The day of the 2016 Michigan Democratic presidential primary, Bernie Sanders was trailing Hillary Clinton in the state polling average by 21 percentage points. This proved to be one of the worst polling screw-ups in history. Sanders won the primary by 1.5 percentage points over Clinton, as turnout in and around Detroit was sluggish while Sanders routed Clinton in college towns and rural areas. Though Clinton had taken a clear delegate lead in the previous week’s Super Tuesday contests, the Michigan surprise gave Sanders the rebound win he needed to continue his campaign indefinitely.
Sanders could use—or rather, needs—a similar Michigan surprise on Tuesday when it holds its primary, alongside Missouri, Mississippi, North Dakota, Idaho, and Washington. Four new surveys of the state released Monday, the first since the race winnowed down to essentially a one-on-one between Sanders and Joe Biden, showed Biden leading by 15, 21, 24, and 41 percentage points.
The problem for Sanders, though, is that his 2020 coalition differs from his voters of 2016 in detrimental ways for a state like Michigan. While he’s improved among Latino voters, he’s weakened among rural and working-class whites. Michigan, unfortunately for Sanders at this particular juncture, has relatively few of the former and much more of the latter. If Biden’s Super Tuesday formula of improvement among rural and working-class whites, strong black voter support, and surging suburban turnout can hold in Michigan, then we’re not going to be seeing a repeat of 2016’s colossal polling error. We’ll see a Biden sweep throughout the state, with the exception of college towns.
It’s not that Sanders hasn’t been trying to reclaim those voters. For the last week, Sanders has trained his messaging on the industrial Midwest by harping on Biden’s past support for trade deals like NAFTA and his past dalliances with cutting Social Security benefits. What Sanders can’t counter, though, is Biden’s record of serving as vice president during the auto bailout more than a decade ago.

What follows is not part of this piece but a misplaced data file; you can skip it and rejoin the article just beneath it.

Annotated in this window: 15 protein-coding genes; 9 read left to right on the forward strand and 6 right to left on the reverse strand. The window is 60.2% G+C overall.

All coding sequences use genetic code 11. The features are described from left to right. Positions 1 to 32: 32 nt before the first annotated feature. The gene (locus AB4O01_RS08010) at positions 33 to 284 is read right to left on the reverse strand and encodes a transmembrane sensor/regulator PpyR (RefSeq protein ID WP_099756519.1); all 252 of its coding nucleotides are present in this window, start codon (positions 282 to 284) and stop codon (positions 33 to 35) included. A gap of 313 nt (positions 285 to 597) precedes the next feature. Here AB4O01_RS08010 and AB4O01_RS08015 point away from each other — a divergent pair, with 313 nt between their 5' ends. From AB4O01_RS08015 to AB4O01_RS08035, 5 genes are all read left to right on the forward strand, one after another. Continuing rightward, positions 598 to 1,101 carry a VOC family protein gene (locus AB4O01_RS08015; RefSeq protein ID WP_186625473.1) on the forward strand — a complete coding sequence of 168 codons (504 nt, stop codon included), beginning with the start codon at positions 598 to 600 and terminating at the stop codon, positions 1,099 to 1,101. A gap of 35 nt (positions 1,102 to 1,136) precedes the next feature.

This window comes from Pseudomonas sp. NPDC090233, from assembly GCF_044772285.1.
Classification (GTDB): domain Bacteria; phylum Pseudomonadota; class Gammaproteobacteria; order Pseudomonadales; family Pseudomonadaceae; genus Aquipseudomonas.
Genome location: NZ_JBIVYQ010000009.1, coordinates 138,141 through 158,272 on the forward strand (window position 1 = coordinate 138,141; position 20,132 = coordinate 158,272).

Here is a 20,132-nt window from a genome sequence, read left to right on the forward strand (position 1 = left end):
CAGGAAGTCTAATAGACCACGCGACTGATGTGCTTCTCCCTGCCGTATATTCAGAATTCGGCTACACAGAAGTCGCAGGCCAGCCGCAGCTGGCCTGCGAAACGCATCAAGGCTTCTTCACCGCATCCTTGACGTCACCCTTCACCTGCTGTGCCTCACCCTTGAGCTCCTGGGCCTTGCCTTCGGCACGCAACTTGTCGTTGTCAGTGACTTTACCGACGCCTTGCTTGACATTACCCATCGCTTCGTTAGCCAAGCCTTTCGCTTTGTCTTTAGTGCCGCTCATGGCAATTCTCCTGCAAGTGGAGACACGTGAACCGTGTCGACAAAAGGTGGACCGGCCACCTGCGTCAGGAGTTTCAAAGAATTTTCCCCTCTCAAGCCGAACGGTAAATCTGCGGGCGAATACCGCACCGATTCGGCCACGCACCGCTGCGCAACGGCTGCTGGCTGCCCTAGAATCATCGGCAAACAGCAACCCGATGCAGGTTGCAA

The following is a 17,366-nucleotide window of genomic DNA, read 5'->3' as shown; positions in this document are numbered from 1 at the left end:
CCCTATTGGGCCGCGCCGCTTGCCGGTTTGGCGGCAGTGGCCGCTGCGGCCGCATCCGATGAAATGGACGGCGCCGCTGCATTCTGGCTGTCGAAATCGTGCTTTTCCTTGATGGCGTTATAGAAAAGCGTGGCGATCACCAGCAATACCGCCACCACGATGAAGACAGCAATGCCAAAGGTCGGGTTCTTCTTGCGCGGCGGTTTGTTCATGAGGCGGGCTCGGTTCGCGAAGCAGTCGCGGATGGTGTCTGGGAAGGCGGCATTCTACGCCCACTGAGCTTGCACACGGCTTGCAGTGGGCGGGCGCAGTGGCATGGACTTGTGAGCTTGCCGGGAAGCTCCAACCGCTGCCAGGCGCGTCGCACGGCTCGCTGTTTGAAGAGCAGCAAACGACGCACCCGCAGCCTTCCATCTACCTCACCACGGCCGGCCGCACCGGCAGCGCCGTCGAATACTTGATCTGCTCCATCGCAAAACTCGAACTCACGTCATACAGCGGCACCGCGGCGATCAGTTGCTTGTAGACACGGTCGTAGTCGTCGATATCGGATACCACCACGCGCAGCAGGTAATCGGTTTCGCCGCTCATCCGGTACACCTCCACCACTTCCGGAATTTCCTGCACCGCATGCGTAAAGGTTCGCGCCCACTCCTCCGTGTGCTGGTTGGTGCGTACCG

Pulling off a Michigan surprise wouldn’t just be about Sanders staying within reach of Biden in the delegate count. It’s about having a signature win to mask his disappointments elsewhere in the night.
While Sanders blew out Clinton in 2016 in Idaho, North Dakota, and Washington, there was a critical difference between then and now: Those were all caucus states in 2016, and they’re primary states in 2020. In the 2016 Washington caucuses, Sanders beat Clinton 73 to 27, netting him a useful 37 delegates over Clinton. When the state held a nonbinding primary a couple of months later, though, Clinton won 52 percent of the vote. Even if Sanders does win some of these states, he won’t net nearly as many delegates from them as he did in 2016.
Biden, meanwhile, is poised to clean up in two other states, Missouri and Mississippi. The latter, especially, is set to be a landslide, and landslides in even smallish states can be devastating under proportional delegate allocation. Clinton’s overwhelming support among Southern black voters in 2016 delivered her an 83-to-17 percent victory over Sanders in 2016, netting her 26 pledged delegates in a state where only 36 pledged delegates were up for grabs. Biden has been winning Southern black voters with similar lopsidedness.
Sanders, recognizing his troubles in Mississippi, canceled a planned rally in Jackson last week to devote more of his time to Michigan. Given the world that the Sanders campaign now inhabits—one of only crappy and crappier choices—that may have been the proper crappy choice, one prioritizing momentum over delegates. Michigan and its 125 pledged delegates are the main event Tuesday night. A win there would be one of two items on the calendar, alongside Sunday’s debate, that could change the trajectory of the race before the following week’s major contests in Arizona, Illinois, Ohio, and Florida on March 17. Sanders needs a string of bizarre, out-of-left-field phenomena to keep pace with Biden. “Historic polling error in Michigan” would be one of them, and at least there’s recent precedent.
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